WASHINGTON, Jan. 28 (UPI) -- As Senate leaders weigh tighter sanctions, U.S. Treasury officials testified that Iran's ability to produce oil is severely curtailed.
Iran under the terms of a November 2013 agreement is allowed some oil exports in exchange for commitments to curb some of its nuclear research activity. In mid-January, Mohsen Rezaei, secretary of the influential Expediency Council, said exports have since dropped by 1.5 million barrels per day and inflicted more than $100 billion in revenue losses.
U.S. Treasury Undersecretary for Terrorism and Financial Intelligence David Cohen testified before members of the Senate Banking Committee on the effectiveness of existing sanctions, saying Iran is exporting less than half of the oil it was in 2012 and only to six countries.
"Because Iran cannot access Western technology and services, and because it has been forced to sharply cut its oil exports, we have also seen a significant decline in its production of oil," he testified.
Iran in December produced just under 2.8 million bpd, down about 20 percent from 2011 levels, Cohen said.
The World Bank said in an October report the Iranian economy is contracting, but at a slower pace than before. Sanctions imposed on the Iranian energy sector in response to its nuclear program resulted in a real gross domestic product contraction of 5.8 percent last year.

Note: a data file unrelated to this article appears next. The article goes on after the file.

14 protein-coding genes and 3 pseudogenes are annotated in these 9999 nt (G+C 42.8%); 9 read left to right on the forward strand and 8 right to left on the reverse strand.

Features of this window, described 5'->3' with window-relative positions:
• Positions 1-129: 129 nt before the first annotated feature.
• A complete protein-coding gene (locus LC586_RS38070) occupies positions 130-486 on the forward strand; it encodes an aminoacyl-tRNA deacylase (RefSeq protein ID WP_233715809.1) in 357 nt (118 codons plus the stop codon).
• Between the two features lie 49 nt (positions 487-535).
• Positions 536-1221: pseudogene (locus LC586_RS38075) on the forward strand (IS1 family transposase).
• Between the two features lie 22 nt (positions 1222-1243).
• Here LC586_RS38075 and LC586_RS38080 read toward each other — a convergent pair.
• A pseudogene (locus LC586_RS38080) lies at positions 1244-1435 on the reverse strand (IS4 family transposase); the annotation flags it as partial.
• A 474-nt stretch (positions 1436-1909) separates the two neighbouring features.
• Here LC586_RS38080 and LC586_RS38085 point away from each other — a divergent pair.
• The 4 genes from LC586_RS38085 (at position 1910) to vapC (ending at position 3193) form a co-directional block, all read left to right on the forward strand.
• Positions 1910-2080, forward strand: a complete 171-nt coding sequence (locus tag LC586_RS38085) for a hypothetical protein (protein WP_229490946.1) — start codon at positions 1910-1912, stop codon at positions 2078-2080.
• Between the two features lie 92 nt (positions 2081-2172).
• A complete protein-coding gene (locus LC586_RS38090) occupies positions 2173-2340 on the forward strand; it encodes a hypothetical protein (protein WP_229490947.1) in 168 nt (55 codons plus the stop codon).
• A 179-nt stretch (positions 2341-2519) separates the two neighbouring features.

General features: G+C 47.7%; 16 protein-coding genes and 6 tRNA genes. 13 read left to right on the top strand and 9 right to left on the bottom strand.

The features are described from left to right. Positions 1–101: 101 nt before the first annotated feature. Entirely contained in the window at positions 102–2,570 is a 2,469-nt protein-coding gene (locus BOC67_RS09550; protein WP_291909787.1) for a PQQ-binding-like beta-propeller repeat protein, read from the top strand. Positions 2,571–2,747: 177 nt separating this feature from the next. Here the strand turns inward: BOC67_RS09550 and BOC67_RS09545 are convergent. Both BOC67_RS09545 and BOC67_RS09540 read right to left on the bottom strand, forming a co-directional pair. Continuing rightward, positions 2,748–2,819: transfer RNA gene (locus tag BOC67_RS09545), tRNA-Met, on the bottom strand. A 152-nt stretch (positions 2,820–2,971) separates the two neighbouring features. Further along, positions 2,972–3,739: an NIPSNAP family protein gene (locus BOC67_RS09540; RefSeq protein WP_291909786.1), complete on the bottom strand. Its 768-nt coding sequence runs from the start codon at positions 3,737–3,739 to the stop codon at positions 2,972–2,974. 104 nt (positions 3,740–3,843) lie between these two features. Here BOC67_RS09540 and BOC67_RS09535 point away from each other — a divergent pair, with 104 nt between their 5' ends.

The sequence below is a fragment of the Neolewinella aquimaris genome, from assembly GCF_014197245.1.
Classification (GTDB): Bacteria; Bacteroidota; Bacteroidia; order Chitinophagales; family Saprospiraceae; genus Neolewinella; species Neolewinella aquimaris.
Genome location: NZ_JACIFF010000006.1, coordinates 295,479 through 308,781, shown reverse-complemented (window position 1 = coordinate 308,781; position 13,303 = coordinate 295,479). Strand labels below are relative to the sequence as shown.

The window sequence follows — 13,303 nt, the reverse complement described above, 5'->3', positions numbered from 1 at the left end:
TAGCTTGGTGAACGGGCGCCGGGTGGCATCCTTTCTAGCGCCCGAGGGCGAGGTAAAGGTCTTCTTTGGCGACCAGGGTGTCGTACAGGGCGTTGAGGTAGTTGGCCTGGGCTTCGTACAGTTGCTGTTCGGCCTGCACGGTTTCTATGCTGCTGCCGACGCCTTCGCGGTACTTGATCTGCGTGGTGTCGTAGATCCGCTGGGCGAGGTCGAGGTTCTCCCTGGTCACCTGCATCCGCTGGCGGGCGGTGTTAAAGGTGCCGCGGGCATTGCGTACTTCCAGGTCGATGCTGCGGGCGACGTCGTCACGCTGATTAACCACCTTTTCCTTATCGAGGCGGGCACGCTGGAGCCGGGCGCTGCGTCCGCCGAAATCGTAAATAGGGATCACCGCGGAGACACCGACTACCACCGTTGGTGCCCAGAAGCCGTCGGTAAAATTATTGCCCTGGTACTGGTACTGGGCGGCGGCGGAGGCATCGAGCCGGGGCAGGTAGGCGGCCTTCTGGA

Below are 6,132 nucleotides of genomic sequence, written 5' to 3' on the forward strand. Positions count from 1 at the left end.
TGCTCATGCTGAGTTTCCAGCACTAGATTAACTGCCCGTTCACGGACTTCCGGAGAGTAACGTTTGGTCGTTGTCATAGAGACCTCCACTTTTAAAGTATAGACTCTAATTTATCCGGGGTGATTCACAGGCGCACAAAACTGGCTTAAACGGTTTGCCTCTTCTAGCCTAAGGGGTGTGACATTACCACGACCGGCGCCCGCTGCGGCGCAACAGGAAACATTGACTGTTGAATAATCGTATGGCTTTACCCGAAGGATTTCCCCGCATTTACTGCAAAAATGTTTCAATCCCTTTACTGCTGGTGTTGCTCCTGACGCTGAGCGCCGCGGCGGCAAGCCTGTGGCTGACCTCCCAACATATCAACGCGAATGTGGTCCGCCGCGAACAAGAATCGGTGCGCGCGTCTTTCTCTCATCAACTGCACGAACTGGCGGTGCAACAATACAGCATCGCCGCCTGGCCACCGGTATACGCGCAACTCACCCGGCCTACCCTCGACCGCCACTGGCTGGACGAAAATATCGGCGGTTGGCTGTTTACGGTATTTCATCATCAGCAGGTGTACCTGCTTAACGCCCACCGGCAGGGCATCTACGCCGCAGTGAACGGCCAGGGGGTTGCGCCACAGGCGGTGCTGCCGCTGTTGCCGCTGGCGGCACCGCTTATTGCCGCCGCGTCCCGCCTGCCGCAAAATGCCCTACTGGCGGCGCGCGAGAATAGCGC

Iran, meanwhile, emerged from recession last month, which Tehran said came as a result of heavy government investments in national development projects. Non-oil exports from the beginning of the Iranian year, which starts in March, increased to $35 billion, or about 20 percent year-on-year.
With negotiations over Iran's nuclear program making slow progress, Senate Democrats said in a letter to President Barack Obama they would hold off on new sanctions to curtail Iran's ambitions for now.
The nine Senate leaders said they were "deeply skeptical" Iran is committed to showing the world its nuclear program is peaceful by the March 24 deadline agreed upon by multilateral negotiators.
"After March 24, we will only vote for this legislation [for sanctions] on the Senate floor if Iran fails to reach agreement on a political framework that addresses all parameters of a comprehensive agreement," they said. "This deadline is the critical test of Iranian intentions."